Winter socks are either wool or a wool-blend. Some people, both men and women, buy silk inner linings for comfort. The silk then wicks the moisture away to the wool. This is a great idea if you need to walk a fair distance as wet wool will soften your skin and rub it raw, causing blisters or worse, chilblains. If you decide to use the silk inner linings, they clinging more than the wool, but not tight enough to hinder blood flow.

Wool socks are worn loosely to aid the flow of warmth, but not so loosely as to fall about your ankles.  If they are too loose, they will soon be slipping under your heel and gathering beneath your arch, resulting in sore cold feet.

The next layer on your feet are a quality pair of felt liners for your boots. These are not the thin liners you put in the sole of your shoes for comfort, but heavy liners that look like booties. They fit inside your boots and cover the sides as well as the sole. Make sure they are loose with plenty of toe wiggle room. It is best to buy them at the same time as your boots or immediately afterwards to ensure a proper fit.

Finally the boots go 0n. Make the boots  water proof to handle the snow, have good firm grips on the bottom to hold on ice, and have leather uppers to allow your feet to “breath”.

Yes, your feet will feel heavy and it will take more effort to walk. However, your feet will also stay warm. If you have ever had truly cold feet, you will know how very painful that is. As they used to say in the British Infantry, “Take care of your feet, and they will take care of you”.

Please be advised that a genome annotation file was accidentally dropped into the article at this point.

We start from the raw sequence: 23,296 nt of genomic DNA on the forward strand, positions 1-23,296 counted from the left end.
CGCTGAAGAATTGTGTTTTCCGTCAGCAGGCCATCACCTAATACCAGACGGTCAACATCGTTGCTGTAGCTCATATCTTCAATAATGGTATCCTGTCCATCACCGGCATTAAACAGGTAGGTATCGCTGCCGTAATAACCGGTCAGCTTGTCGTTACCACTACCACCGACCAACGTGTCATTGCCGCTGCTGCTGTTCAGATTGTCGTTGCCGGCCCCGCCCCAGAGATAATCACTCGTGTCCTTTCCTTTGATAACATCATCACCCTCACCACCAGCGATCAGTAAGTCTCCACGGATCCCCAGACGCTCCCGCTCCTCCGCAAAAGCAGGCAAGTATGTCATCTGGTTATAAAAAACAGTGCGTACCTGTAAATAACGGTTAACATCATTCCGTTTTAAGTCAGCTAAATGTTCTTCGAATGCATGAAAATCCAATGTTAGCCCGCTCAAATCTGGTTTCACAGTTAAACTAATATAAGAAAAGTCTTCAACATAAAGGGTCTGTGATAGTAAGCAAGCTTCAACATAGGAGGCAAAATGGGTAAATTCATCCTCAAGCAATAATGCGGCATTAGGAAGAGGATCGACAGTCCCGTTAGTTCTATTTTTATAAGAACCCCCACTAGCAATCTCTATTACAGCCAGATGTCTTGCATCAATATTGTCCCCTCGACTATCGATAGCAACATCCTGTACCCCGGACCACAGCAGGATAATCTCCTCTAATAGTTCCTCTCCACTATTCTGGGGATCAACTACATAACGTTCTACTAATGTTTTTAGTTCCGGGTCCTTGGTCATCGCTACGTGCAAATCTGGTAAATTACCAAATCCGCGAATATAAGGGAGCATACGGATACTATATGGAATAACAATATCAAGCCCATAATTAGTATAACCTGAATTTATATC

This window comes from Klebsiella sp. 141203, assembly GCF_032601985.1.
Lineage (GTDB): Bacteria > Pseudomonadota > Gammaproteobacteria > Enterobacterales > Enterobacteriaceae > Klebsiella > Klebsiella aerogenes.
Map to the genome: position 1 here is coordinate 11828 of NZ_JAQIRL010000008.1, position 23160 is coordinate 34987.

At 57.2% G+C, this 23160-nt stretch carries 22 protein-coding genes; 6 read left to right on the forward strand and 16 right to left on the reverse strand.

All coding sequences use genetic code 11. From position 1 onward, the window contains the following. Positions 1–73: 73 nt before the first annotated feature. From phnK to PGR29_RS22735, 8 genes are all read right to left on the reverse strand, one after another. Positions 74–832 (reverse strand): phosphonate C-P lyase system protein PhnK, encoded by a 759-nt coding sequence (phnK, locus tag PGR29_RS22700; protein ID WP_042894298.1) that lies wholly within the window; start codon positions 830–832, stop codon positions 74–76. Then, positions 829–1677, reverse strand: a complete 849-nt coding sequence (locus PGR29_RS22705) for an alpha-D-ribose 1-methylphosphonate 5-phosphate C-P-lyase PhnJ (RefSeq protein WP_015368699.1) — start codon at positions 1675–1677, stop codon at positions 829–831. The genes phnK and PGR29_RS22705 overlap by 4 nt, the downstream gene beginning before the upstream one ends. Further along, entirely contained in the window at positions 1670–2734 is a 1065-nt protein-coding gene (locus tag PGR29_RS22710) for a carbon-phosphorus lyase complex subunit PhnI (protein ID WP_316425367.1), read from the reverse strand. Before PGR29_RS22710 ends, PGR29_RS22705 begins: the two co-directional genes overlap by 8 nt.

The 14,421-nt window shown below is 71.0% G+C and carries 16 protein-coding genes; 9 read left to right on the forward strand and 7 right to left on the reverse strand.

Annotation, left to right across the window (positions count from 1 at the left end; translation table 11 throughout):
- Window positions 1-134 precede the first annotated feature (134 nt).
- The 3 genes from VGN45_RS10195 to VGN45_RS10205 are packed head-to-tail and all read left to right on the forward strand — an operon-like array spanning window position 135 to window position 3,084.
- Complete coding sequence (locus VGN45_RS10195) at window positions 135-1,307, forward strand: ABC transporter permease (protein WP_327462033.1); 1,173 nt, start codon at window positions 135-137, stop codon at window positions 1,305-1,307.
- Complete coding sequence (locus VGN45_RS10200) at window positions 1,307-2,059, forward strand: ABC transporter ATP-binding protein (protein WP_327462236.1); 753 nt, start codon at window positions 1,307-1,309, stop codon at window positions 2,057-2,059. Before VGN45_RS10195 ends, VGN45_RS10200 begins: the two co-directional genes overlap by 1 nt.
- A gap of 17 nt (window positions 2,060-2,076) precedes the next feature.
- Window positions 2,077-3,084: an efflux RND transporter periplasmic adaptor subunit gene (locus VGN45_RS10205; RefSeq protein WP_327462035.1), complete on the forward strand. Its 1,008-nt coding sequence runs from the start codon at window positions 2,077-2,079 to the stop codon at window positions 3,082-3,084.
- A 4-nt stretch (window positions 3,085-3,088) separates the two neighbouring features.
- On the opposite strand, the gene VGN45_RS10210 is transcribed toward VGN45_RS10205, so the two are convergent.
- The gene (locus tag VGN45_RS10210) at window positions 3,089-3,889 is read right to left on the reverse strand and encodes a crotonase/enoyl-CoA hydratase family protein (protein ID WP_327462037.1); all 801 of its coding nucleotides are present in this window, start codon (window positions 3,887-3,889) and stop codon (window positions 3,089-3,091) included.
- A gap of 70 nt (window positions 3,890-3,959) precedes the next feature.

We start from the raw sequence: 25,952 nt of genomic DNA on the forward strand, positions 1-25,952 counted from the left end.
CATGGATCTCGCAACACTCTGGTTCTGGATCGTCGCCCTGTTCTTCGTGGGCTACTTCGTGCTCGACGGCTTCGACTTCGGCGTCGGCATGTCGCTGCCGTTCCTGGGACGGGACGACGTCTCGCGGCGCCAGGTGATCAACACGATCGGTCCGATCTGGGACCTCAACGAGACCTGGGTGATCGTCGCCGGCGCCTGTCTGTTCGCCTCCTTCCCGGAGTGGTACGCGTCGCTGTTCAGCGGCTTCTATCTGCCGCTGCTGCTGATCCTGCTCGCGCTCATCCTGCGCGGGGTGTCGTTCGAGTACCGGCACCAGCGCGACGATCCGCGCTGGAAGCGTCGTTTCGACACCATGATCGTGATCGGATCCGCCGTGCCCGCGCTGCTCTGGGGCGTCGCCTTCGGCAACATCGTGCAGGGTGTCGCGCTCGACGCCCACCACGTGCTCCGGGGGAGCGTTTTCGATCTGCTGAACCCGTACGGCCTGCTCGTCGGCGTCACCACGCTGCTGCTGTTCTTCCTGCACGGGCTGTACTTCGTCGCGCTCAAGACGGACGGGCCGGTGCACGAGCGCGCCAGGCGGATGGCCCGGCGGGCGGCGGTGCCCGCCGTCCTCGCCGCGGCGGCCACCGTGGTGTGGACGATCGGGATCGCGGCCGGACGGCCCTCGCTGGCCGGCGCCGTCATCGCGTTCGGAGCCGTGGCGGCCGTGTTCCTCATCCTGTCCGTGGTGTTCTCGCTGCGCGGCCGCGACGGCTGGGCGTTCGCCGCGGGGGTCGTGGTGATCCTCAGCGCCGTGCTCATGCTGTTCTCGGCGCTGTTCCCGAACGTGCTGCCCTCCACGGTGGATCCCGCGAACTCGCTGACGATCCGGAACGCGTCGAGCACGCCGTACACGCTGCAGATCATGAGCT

The trick to beating winter’s cold weather is layering.

It is best if your coat is windproof and waterproof, but not too heavy. Some quilting is desirable to retain warmth, however the coat’s principal purpose is to protect against the wind and snow.

Instead of a massive coat, think layers. The bottom layer is your undershirt, wool or wool blend. Next is your flannel shirt (long sleeves, naturally), then a wool sweater, and maybe a goose-down vest. Only then the is coat added.

Some outdoors men wear wind-pants. Wind-pants are a thin shell of polyester formed into trousers and wore over your regular pants. They cut the wind and are water-resistant.

THE NUMBER ONE RULE FOR COLD WEATHER:

Protect all skin surfaces.

Human skin will freeze in under 30-minutes when the temperature is -40 degrees. This process is accelerated by wind.  If it is windy enough and cold enough your skin can freeze in under thirty (30) seconds.

This combination of cold weather temperatures a winds cooling effect is referred to as Wind Chill. Wind Chill does not lower the actual temperature of objects, but rather the rate at which they lose heat. The faster the wind, the faster the heat loss. Therefore, in cold weather at any given temperature wind will both make you feel colder and endanger your health quicker.


So I repeat:  THE NUMBER ONE RULE FOR COLD WEATHER:  Protect all skin surfaces.

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14 May 2011 - Posted by | Northern Living | , ,